If you follow me on Twitter, then you may know I recently started back up in UCLA’s interior design program. I’m easing into it with a light schedule this quarter, and one of the classes I’m taking is all about ecological and sustainable design. Fun!
Our professor mentioned this building in Milan, which is currently being built. Apparently Milan has terrible air quality, so the goal in building this high rise is for all of the air that comes into the building to pass through a series of plants first, naturally filtering the air. Because as they taught us in elementary school science class, plants turn carbon dioxide into oxygen! Brilliant! (I’m hoping for a trip to Italy sometime in the near future, and hoping even more that this will be built by then so I can go see it in real life!)
Many plants also have a natural ability to filter out toxins that travel through the air, such as those nasty fumes from VOC’s used in paints, glues, and even carpeting. SOM designed a living air filter that could cut down VOC’s in a typical office building by 80%. That’s a whole lot more fresh air at work!
So I got to thinking. What other ways are people using plants and vertical gardens to improve their quality of life and the quality of the air they breath? Well for one, there has been a significant movement in vertical gardening lately, and Patrick Blanc seems to be at the head of it.
Blanc had the record for the world’s largest living wall (located in Madrid), until Francesco Bollani one-up’ed him with this one in Milan.
Patrick Blanc is also responsible for this overpass in New Zealand. Wouldn’t it be magical if all of Los Angeles’ overpasses looked like this? Less concrete, more plants!
What about underused indoor spaces, you say? Well last time my husband and I traveled to the East coast we had a layover at Chicago O’Hare and discovered this incredible vertical garden (video). And it’s not just for show! It’s a fully functioning hydroponic vegetable garden, and the restaurants in the airport are welcome to use these fresh veggies and herbs in the meals they prepare for you while you wait for your next flight. (This was probably my favorite discovery in an airport, ever… so much more exciting than realizing an airport has not one but TWO Dunkin’ Donuts…)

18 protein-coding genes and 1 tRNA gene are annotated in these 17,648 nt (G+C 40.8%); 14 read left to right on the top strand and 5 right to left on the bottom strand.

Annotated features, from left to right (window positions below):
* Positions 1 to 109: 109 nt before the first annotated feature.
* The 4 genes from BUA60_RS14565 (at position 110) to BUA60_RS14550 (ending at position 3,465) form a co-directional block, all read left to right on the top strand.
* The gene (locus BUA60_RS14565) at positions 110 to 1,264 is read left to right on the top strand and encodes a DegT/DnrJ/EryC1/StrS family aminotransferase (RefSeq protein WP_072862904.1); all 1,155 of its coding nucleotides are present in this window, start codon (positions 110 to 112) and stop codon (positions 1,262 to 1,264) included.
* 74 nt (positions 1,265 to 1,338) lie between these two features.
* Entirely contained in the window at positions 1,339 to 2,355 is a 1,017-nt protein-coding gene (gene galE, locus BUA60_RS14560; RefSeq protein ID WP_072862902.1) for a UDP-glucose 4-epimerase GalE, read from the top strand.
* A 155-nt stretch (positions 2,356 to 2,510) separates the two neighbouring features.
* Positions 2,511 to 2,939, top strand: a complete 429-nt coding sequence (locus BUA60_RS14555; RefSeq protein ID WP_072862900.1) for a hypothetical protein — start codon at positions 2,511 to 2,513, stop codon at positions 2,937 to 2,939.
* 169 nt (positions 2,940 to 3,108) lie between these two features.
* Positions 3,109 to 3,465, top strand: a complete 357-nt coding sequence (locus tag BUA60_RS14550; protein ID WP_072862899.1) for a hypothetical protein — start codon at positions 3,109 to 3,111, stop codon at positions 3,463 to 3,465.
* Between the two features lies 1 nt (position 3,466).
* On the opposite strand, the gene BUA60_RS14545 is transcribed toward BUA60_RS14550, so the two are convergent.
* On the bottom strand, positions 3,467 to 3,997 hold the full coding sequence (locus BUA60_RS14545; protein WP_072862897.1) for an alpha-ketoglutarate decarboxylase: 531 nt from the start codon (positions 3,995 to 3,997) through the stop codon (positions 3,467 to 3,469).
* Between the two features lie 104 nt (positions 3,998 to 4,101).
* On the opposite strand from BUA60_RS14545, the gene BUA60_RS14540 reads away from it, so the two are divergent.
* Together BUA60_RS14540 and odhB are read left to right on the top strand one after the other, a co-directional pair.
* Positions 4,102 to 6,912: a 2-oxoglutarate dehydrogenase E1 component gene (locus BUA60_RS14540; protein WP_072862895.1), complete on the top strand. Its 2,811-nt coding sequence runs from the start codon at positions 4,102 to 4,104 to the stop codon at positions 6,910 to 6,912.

If you want to bring more fresh air into your own home (and especially if simply opening a window is more like inviting smog in and letting oxygen out), Kamal Meattle suggests the Areca Palm, Mother-in-law’s Tongue, and the Money Plant in this video. I’ll admit this is not the most entertaining Ted Talk I’ve ever seen, but he talks about his involvement in a huge project in India where they have brought a veritable forest of these plants inside to vastly improve the air quality in some huge office buildings in Delhi. Adding a few of these plants to your house seems a simple way to boost your oxygen levels at home in the same way.
Do you have indoor plants in your house? Will you be adding any to your indoor environment now?